ALIVE Tech buys 3D facial biometrics pioneer Geometrix
Acquisition gives ALIVE Tech a strong hold on a cutting-edge biometrics approach; company looks to the future and sees covert enrollment as the next big thing
The biometrics market got a bit smaller this week when Cumming, Georgia-based ALIVE Tech, apparently having tired of simply buying San Jose, California-based Geometrix’s 3D facial recognition products, decided to buy the entire company (and its eighteen patents) instead. Geometrix, initially funded by government agencies including DARPA, Air Force, and Navy has earned well-deserved attention over the past few years for its 3D facial shape sensing products, including an Innovation Award from Computer Graphics World, and an Advanced Technology Program award from National Institute of Standards and Technology.
3D facial biometrics represent a significant break from typical biometric solutions. In comparison to fingerprints, which have only ten to twelve matching recognition points, and 2D facial scans, which have thirty to fifty, a 3D facial scan uses more than 20,000, resulting in a more secure authentication process.
Flexibility is a factor as well. 2D scans are notorioulsy sensitive to pose position — the angle at which a person is facing the camera — and are impractical for anything other than checkpoint usage. Geometrix’s 3D scans, however, can be read from various heights, including from the top of a pole looking down.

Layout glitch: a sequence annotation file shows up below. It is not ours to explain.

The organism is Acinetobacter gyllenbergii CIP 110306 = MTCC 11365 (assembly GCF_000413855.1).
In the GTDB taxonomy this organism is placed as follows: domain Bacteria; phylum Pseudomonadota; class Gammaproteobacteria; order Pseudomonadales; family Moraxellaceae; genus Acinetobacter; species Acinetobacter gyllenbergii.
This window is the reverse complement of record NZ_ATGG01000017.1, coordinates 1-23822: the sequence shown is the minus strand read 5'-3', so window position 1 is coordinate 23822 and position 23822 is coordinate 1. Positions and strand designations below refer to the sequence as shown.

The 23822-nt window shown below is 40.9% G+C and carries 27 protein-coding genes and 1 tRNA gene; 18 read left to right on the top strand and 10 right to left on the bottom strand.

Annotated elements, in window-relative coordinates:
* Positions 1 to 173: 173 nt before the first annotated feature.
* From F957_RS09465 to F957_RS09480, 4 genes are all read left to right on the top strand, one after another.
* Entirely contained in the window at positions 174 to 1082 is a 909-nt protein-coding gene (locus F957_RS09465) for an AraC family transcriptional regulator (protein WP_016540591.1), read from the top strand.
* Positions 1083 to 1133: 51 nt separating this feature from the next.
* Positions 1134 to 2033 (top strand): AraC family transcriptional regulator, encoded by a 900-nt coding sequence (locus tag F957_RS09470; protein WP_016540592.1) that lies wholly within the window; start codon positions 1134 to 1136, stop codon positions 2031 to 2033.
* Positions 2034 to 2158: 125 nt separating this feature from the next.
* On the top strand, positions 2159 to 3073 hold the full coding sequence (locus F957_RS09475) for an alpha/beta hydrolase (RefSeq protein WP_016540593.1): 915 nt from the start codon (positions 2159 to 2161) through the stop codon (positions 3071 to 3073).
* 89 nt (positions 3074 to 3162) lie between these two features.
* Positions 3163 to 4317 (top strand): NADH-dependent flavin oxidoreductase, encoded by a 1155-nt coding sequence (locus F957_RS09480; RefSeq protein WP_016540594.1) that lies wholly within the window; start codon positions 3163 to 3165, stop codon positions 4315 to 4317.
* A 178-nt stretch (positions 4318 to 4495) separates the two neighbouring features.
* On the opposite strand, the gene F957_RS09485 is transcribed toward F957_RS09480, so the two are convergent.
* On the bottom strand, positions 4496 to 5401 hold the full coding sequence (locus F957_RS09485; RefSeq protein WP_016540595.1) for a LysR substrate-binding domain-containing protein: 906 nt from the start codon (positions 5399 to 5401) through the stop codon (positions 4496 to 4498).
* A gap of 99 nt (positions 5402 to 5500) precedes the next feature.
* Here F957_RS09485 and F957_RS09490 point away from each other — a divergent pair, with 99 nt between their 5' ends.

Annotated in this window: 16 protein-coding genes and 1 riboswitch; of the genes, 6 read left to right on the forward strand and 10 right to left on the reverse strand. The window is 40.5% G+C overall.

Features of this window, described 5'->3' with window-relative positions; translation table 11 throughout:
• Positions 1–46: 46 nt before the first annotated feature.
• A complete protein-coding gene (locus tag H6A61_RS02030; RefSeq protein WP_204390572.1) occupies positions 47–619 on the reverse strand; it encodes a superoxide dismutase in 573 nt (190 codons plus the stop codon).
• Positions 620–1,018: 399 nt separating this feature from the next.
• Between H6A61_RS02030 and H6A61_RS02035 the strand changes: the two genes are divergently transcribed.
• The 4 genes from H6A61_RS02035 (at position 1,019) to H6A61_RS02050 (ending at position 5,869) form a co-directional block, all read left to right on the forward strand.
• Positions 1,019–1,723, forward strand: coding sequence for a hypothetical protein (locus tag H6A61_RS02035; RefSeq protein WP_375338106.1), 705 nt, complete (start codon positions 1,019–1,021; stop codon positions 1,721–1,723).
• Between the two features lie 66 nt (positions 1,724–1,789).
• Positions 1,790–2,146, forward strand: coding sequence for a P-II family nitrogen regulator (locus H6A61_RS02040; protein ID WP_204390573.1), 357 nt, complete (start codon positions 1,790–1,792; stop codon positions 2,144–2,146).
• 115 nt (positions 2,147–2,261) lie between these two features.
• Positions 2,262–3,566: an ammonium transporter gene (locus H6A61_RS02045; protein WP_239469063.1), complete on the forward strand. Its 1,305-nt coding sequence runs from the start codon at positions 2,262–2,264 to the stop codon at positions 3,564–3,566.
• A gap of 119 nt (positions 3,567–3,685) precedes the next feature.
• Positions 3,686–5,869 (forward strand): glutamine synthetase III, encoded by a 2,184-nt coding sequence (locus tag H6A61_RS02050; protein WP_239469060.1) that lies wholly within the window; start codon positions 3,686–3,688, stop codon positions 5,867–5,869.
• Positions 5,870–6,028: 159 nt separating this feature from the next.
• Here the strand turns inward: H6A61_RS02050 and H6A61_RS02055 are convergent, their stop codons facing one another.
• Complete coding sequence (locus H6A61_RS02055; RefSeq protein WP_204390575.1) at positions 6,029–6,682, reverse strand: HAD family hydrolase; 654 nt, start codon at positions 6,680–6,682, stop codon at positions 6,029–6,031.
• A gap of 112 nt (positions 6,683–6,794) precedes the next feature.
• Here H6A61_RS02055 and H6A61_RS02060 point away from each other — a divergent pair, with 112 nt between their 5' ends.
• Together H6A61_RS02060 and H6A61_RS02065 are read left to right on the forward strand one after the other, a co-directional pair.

The technology is so strong that Geometrix has taken to calling it “the world’s only facial biometric identity solutions accurate enough to control the release of hardened prisoners.” Indeed the system, working with ALIVE Tech technologiess, is currently in use in a number of Georgia county jails to manage prisoners. None of whom, the companies are quick to point out, have ever been erroneously released.
ALIVE Tech has big plans for its new acquisition. According to marketing VP Jonathan Forrester, the company hopes to use the system for covert enrollment. A bank, for instance, might want to take biometric portraits of its clients without their knowledge. Once a customer was identified as a check kiter, the system would automatically notify bank employees the next time he came in. This, however, will require the invention of a 3D video camera, something Forrester says is not yet on the market.
ALIVE Tech itself was formed in January 2006 from a merger between AWT (a Biometric Application Solution Provider) and ISP (a manufacturer’s representative company specializing in video solutions).